RF Wireless Power: Powering The IoT (Internet of Things Applications USA 2019)

Dr Charles Greene, Chief Operating & Technical Officer
Powercast Corporation
United States
 

Presentation Summary

The IoT is growing and so are the power delivery hurdles that come with it. As the ubiquity of connected devices increases throughout homes and commercial spaces alike, the need to power these devices becomes an increasingly difficult endeavor. In this session we will discuss radio frequency (RF) wireless power-over-distance including existing applications, one-to-many wireless network recharging, wirelessly powering battery-free devices, and the strengths and limitations of power delivered using RF.

Speaker Biography (Charles Greene)

Dr. Charles Greene, Chief Operating & Technical Officer at Powercast Corporation, received a B.S., M.S., and Ph.D. in Electrical Engineering from the University of Pittsburgh in 2001, 2002, and 2006, respectively. Dr. Greene has over seventeen years of experience in the Radio Frequency (RF) field, including sixteen years at Powercast Corporation. He is a leading expert in wireless power transfer, antenna design, and RFID. He has over twenty issued U.S. patents and numerous other foreign and pending applications in the wireless power and RFID fields. Dr. Greene has published numerous articles and has presented at various industry-leading conferences in the U.S., Europe, and Japan.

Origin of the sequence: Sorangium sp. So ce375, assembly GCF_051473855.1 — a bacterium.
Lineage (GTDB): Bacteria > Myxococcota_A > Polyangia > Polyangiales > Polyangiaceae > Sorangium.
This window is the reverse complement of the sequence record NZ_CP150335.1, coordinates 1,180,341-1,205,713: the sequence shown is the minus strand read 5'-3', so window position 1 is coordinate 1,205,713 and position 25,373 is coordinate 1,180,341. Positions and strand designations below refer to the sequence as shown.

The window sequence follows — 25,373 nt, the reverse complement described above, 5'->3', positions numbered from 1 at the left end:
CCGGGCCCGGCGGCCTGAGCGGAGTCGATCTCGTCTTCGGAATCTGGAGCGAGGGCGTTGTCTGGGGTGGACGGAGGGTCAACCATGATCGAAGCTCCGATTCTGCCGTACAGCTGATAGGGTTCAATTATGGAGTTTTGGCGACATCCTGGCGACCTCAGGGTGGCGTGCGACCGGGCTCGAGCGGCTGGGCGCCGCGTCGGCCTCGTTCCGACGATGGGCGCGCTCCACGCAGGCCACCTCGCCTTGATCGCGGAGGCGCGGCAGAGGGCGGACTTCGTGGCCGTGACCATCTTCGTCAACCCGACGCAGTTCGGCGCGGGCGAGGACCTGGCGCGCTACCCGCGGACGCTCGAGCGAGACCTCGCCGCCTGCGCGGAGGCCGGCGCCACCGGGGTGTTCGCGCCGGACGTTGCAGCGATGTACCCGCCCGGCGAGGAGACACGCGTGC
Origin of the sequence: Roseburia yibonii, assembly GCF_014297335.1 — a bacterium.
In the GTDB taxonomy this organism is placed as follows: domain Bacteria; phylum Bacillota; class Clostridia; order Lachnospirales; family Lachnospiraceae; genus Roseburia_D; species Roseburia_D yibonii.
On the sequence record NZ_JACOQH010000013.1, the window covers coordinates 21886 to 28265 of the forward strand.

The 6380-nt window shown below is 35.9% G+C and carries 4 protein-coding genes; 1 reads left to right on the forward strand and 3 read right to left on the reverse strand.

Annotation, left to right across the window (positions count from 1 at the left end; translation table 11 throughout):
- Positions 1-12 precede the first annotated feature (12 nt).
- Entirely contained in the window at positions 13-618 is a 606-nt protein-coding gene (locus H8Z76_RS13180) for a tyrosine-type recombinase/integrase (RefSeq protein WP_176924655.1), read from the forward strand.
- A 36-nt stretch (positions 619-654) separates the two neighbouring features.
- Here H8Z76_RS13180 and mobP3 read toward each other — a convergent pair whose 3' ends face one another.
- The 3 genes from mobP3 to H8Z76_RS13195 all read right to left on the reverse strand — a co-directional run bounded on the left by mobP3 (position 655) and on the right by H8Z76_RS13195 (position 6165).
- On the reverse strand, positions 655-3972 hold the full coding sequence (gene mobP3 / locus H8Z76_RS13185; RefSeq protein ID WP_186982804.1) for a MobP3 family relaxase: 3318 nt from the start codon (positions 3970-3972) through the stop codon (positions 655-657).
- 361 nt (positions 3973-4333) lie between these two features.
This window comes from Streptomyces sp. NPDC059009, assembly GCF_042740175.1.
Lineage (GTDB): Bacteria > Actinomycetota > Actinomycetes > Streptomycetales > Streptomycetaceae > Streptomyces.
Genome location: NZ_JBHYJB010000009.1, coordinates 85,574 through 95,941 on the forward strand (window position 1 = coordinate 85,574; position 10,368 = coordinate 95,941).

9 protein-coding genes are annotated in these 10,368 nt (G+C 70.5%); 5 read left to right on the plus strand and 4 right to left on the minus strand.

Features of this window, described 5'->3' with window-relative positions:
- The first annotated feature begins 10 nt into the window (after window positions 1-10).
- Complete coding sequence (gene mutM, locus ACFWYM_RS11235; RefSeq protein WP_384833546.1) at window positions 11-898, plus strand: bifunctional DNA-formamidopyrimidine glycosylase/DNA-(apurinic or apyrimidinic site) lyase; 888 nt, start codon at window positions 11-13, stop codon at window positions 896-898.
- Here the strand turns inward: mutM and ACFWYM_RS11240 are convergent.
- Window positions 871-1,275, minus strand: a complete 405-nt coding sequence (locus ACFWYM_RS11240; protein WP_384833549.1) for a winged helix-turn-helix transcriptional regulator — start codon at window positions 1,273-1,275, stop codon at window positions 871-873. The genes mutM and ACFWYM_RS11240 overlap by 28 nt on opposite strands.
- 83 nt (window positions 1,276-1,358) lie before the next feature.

Company Profile (Powercast)

Creating a power coverage area, Powercast's RF wireless power transmitters automatically power enabled products that come within range for smart, carefree wireless charging. Charging range and rate depend on a device's power consumption; power-hungry products charge best at close range, while the transmitters can power low-power devices such as sensors up to 80 feet (24 meters). The transmitters use the 915-MHz ISM band to send RF energy over the air to Powercast's tiny Powerharvester® receiver chip embedded in products, which converts it to usable direct current (DC) to either directly power batteryless devices, or recharge devices' batteries. The robust technology complies with the FCC's current one-watt power limit for Part 15 deployments in this band, but has potential power capabilities well beyond that to evolve as FCC standards evolve.
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Internet of Things Applications USA 2019